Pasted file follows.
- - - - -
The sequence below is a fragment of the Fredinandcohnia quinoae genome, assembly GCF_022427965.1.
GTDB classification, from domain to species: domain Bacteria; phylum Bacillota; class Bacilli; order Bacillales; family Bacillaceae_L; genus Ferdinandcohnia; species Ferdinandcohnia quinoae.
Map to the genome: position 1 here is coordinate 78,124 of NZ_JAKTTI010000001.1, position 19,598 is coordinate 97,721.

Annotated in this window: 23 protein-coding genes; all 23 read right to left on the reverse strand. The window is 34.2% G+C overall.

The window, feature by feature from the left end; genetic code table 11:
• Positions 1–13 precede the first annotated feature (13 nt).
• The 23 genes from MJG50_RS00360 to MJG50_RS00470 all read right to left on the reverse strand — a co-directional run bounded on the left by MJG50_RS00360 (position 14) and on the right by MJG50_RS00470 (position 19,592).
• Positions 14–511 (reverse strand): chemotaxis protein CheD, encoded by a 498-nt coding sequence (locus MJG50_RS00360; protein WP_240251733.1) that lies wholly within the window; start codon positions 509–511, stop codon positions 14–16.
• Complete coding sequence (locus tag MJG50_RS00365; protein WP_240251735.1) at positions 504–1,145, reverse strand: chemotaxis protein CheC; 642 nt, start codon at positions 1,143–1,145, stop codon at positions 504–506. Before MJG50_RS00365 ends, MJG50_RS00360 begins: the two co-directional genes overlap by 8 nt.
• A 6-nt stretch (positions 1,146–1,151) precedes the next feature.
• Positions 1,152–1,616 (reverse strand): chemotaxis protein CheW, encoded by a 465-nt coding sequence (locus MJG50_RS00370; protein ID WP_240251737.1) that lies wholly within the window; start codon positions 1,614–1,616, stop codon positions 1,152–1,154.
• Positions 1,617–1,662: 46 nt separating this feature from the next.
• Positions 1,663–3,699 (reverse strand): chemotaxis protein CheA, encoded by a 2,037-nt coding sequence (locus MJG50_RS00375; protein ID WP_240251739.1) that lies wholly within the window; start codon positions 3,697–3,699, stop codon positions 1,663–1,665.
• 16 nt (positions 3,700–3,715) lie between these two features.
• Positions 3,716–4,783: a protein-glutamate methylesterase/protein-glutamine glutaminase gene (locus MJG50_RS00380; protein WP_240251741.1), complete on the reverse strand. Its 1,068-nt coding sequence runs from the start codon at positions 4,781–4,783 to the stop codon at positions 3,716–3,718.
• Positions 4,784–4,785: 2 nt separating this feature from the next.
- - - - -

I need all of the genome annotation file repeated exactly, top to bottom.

The sequence below is a fragment of the Fredinandcohnia quinoae genome, assembly GCF_022427965.1.
GTDB classification, from domain to species: domain Bacteria; phylum Bacillota; class Bacilli; order Bacillales; family Bacillaceae_L; genus Ferdinandcohnia; species Ferdinandcohnia quinoae.
Map to the genome: position 1 here is coordinate 78,124 of NZ_JAKTTI010000001.1, position 19,598 is coordinate 97,721.

Annotated in this window: 23 protein-coding genes; all 23 read right to left on the reverse strand. The window is 34.2% G+C overall.

The window, feature by feature from the left end; genetic code table 11:
• Positions 1–13 precede the first annotated feature (13 nt).
• The 23 genes from MJG50_RS00360 to MJG50_RS00470 all read right to left on the reverse strand — a co-directional run bounded on the left by MJG50_RS00360 (position 14) and on the right by MJG50_RS00470 (position 19,592).
• Positions 14–511 (reverse strand): chemotaxis protein CheD, encoded by a 498-nt coding sequence (locus MJG50_RS00360; protein WP_240251733.1) that lies wholly within the window; start codon positions 509–511, stop codon positions 14–16.
• Complete coding sequence (locus tag MJG50_RS00365; protein WP_240251735.1) at positions 504–1,145, reverse strand: chemotaxis protein CheC; 642 nt, start codon at positions 1,143–1,145, stop codon at positions 504–506. Before MJG50_RS00365 ends, MJG50_RS00360 begins: the two co-directional genes overlap by 8 nt.
• A 6-nt stretch (positions 1,146–1,151) precedes the next feature.
• Positions 1,152–1,616 (reverse strand): chemotaxis protein CheW, encoded by a 465-nt coding sequence (locus MJG50_RS00370; protein ID WP_240251737.1) that lies wholly within the window; start codon positions 1,614–1,616, stop codon positions 1,152–1,154.
• Positions 1,617–1,662: 46 nt separating this feature from the next.
• Positions 1,663–3,699 (reverse strand): chemotaxis protein CheA, encoded by a 2,037-nt coding sequence (locus MJG50_RS00375; protein ID WP_240251739.1) that lies wholly within the window; start codon positions 3,697–3,699, stop codon positions 1,663–1,665.
• 16 nt (positions 3,700–3,715) lie between these two features.
• Positions 3,716–4,783: a protein-glutamate methylesterase/protein-glutamine glutaminase gene (locus MJG50_RS00380; protein WP_240251741.1), complete on the reverse strand. Its 1,068-nt coding sequence runs from the start codon at positions 4,781–4,783 to the stop codon at positions 3,716–3,718.
• Positions 4,784–4,785: 2 nt separating this feature from the next.